Now we get to the problems with the movie, and that is the movie itself. The plot for this film has some major issues that I’m surprised made it out of the writers’ room. Fans of comic book movies — and indeed summer action movies in general — should know most of the formulas at this point. You set up the premise, in the case of the first installment in a comic franchise you have some sort of origin, the villain is introduced, there’s a couple battles, usually resulting in the temporary defeat of the protagonist, he or she regroups and figures out what went wrong, and you have a big climactic finish. Credits role. Samuel L. Jackson shows up after. Pretty typical right? Now I’m not saying every movie needs to follow this exactly, and many excellent ones do not. But when a movie stays on the rails the whole time and then suddenly the track runs off Anti-climax Cliff and plummets down into Credits Lagoon, it leaves you feeling a little cheated. Up until the moment the credits appeared, I was convinced that there was about 20 minutes of additional story, during which the bad guy would make a surprising re-appearance.
Part of the issue, of course, with comics movies in general and this one in particular, is that the first installment does have to take a fair amount of real estate to do the origin story, which leaves less time for the traditional rising and falling action. Green Lantern probably presents a few additional challenges for screen writers because you aren’t just telling the story of how one Guy (or Hal, in this case), got his powers. You have to tell a sufficient backstory for the entire Green Lantern Corps and the extremely cool way their powers manifest themselves. That’s one thing this movie accomplishes incredibly well. People who had never heard word one about the Green Lantern Corps before going to the movie last night told me they felt they had an excellent grasp on it and thought the concepts were all awesome. The trick is then to combine that backstory with a good, fulfilling conflict between hero and villain. It’s not impossible, and if you need a movie that is ten minutes longer to make it ten times better, you should do that. Unfortunately, the makers of Green Lantern did not.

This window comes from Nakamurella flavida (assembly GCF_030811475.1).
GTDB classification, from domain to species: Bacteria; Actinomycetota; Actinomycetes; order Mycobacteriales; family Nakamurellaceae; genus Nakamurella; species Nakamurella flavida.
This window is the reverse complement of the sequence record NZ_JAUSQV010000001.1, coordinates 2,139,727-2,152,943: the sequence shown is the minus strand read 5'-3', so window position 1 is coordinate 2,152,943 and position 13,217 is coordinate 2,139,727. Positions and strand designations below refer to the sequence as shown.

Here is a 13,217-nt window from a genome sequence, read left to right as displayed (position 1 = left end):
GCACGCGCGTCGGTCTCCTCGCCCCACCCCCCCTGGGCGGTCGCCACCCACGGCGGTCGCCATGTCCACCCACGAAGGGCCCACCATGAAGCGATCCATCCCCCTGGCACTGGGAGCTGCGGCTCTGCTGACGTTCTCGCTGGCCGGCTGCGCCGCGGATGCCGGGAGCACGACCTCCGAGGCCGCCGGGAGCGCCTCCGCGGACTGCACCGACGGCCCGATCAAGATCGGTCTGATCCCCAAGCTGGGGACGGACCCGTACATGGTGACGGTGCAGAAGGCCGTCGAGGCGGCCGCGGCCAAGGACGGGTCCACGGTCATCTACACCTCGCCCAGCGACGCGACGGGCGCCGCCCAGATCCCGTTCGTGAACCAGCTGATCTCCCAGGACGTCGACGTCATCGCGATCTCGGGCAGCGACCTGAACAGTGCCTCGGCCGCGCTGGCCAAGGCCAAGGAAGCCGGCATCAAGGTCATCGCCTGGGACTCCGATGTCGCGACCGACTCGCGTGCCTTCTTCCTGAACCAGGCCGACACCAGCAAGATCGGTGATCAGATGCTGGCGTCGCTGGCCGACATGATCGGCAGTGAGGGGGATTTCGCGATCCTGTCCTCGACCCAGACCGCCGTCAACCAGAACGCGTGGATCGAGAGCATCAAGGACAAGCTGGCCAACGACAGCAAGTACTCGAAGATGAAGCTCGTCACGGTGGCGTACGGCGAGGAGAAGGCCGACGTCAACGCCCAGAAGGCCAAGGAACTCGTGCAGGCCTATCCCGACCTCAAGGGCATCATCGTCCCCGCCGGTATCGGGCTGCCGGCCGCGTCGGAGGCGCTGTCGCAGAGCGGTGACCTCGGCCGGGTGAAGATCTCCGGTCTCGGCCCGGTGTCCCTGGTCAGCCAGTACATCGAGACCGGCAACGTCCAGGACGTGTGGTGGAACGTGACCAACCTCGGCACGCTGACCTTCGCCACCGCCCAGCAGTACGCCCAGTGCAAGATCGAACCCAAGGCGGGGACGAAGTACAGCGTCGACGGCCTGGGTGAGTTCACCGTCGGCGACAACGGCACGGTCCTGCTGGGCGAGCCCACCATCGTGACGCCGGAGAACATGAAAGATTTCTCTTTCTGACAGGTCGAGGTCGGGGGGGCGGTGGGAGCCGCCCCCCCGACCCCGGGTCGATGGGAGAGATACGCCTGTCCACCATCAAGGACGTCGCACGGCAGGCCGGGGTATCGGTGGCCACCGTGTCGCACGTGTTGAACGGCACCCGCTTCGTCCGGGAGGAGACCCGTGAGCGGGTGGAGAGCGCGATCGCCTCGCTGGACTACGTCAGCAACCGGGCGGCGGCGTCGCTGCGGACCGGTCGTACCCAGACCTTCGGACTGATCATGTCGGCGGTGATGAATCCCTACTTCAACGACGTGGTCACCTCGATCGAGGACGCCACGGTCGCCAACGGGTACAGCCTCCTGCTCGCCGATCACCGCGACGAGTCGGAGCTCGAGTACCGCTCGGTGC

That is the thing that is the most disappointing about this movie: The production values are all incredibly high (I even got to like Reynolds’ CG lantern outfit). The actors are all quite talented. The writing is all very good. None of this matters because the story that the witty dialogue and cool special effects tells isn’t any good.
One last thing.
Don’t, under any circumstances, pay the extra money to see this in 3D. I saw it in 3D because I had a free ticket, but there was literally no point in the film that I noticed it being in 3D or thought a scene was enhanced by it. If studios are going to take audiences into the third dimension, they’d better start filming the third dimension instead of post-converting it. Until they do this, they will always suck.